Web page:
If an individual is willing to stand up and talk in the sometime volatile setting of a thronged public meeting, at which members of the press are customarily present, that person has little to fear (and much to gain) from the presence of a tape recorder. In any event, the argument even it has some marginal value, will not be allowed to defeat the salutary ends which are served by allowing the Committee meetings to be taped, at least without convincing evidence to support the proposition.

At 383. This holding is even more compelling in the case at bar, where the right to record the meeting is statutory.

Further, the Supreme Court of the United States rejected the Defendants’ argument that the mere presence of a video camera changes the nature of the public meeting. In Chandler v. Florida, 449 U.S. 560 (1981), the Court held that the very presence of media cameras and recording devices at a trial does not inescapably give rise to an adverse psychological impact on the participants in the trial.[2]

3. The existence of an official record of the meetings does not trump the Plaintiffs’ right to record a meeting in a non-disruptive fashion.

The Committee posits that their prohibition on videotaping cannot cause irreparable harm to the Plaintiffs because the Committee will allow them to take notes of their meetings, tape record the meetings, or obtain copies of the official minutes or tape recordings made by the Committee. The Court in Belcher v. Mansi rejected the Defendants’ argument that participants’ notes and official minutes are an adequate alternative to taping:

By attending Committee meetings in person, individuals can hear and see for themselves the functioning and deliberations of their elected officials. But, while those in attendance may take notes of the discussion, or later refer to the official minutes, neither their notes nor the minutes will provide a complete record of the proceedings. Moreover, many persons who have an interest in the Committee’s doings may be unable to attend the meetings: a tape would provide them with an accurate and complete record of the proceedings.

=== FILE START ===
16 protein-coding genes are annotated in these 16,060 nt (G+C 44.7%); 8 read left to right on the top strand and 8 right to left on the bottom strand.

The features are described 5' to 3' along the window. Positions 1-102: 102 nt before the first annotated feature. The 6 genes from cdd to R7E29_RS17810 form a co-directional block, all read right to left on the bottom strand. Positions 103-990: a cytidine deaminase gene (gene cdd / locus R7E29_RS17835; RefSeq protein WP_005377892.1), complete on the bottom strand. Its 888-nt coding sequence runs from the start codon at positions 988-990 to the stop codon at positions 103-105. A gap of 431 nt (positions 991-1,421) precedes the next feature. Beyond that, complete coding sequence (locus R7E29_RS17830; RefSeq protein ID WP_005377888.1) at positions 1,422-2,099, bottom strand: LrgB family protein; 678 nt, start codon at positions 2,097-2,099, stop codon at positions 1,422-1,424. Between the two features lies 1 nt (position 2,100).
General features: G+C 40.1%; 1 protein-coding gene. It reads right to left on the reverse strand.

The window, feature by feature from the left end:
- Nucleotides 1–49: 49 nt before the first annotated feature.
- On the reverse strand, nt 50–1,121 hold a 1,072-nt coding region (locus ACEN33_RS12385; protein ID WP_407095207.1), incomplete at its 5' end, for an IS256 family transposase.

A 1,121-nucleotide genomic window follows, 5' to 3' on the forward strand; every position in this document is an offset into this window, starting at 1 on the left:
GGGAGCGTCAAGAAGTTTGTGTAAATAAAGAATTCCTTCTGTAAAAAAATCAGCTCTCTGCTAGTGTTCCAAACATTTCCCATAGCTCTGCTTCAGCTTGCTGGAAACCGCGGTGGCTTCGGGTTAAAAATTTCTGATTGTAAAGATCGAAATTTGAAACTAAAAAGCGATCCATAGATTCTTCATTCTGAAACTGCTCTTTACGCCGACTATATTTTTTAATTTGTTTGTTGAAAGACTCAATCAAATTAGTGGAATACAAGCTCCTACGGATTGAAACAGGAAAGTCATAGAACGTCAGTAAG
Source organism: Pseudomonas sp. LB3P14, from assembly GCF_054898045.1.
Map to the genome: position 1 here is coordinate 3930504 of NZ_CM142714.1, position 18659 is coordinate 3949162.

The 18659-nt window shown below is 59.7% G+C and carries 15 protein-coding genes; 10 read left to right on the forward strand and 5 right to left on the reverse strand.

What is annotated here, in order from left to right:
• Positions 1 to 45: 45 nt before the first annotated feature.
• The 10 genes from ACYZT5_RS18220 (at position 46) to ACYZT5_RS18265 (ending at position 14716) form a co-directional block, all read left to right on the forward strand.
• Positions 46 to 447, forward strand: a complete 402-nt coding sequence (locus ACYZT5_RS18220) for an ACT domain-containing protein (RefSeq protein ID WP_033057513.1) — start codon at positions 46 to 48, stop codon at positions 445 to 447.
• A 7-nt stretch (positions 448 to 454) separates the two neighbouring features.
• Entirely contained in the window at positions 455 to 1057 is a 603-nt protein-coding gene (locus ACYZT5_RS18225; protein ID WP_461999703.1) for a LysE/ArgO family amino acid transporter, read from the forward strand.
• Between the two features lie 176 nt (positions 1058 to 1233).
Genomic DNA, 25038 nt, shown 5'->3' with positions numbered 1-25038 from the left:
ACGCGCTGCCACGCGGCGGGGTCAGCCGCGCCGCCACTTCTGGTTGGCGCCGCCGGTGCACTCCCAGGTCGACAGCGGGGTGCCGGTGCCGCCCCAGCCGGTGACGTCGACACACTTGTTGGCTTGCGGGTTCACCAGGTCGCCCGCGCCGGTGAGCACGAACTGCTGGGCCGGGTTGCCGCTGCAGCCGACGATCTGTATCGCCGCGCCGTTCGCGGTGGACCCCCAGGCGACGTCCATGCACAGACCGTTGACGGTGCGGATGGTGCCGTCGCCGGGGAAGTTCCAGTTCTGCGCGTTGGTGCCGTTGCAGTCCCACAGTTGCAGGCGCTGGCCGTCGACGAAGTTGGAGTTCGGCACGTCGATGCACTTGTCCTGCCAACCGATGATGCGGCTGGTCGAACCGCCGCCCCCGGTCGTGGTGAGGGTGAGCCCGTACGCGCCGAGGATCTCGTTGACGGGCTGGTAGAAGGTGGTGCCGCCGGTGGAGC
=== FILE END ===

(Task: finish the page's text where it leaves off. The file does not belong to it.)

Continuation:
569 F. Supp at 382. In this case, the Plaintiffs would like to videotape the Committee meetings rather than tape record because they want to be able to identify the correct speaker with the statements made in the meetings, allowing them to participate in government and send comments and or policy suggestions to the correct individual. Audio recordings simply do not provide enough clarity for the Plaintiffs to identify which Committee member made a particular statement.

The Belcher Court also rejected the Defendants’ proposition that the presence of official records of public meetings in some way detracts from the public’s right to record a meeting:

...in keeping an official record of the meeting by the Committee does not mean that unofficial records cannot and should not be kept. There is no evidence that informal records could or would be confused with official ones, and common sense argues strongly to the contrary. Moreover, the official records here in question-the Committee minutes-are summary in nature and do not, in any way, constitute a complete report of the proceedings. Thus, unofficial records may well be invaluable if the public is to taste the full flavor of the proceedings.

At 383. This holding is just as applicable in this case. The official minutes kept by the Committee are summary in nature in this case as well, and do not provide members of the public with an adequate record of what deliberations took place during the meetings.[3] See Exhibit 1 attached.

4. Plaintiffs did not disrupt the Committee meetings while videotaping.

Lastly, the Defendants state, "videotaping has caused prior problems and interfered with the conduct of the meetings." Opp. Memo at 7. However, the only evidence given by the Committee to support this tenuous position is the information contained in Mr. Stewart Ralphs’ Affidavit. In his Affidavit, Mr. Ralphs states that because of the Committee’s decision not to allow videotaping, they had to stop the Committee meetings several times to request that members of FOCUS turn off their cameras. Ralphs Aff. at ¶6-7. This may be the case, but it does not provide any evidence showing the act of videotaping itself interfered with the conduct of the meetings.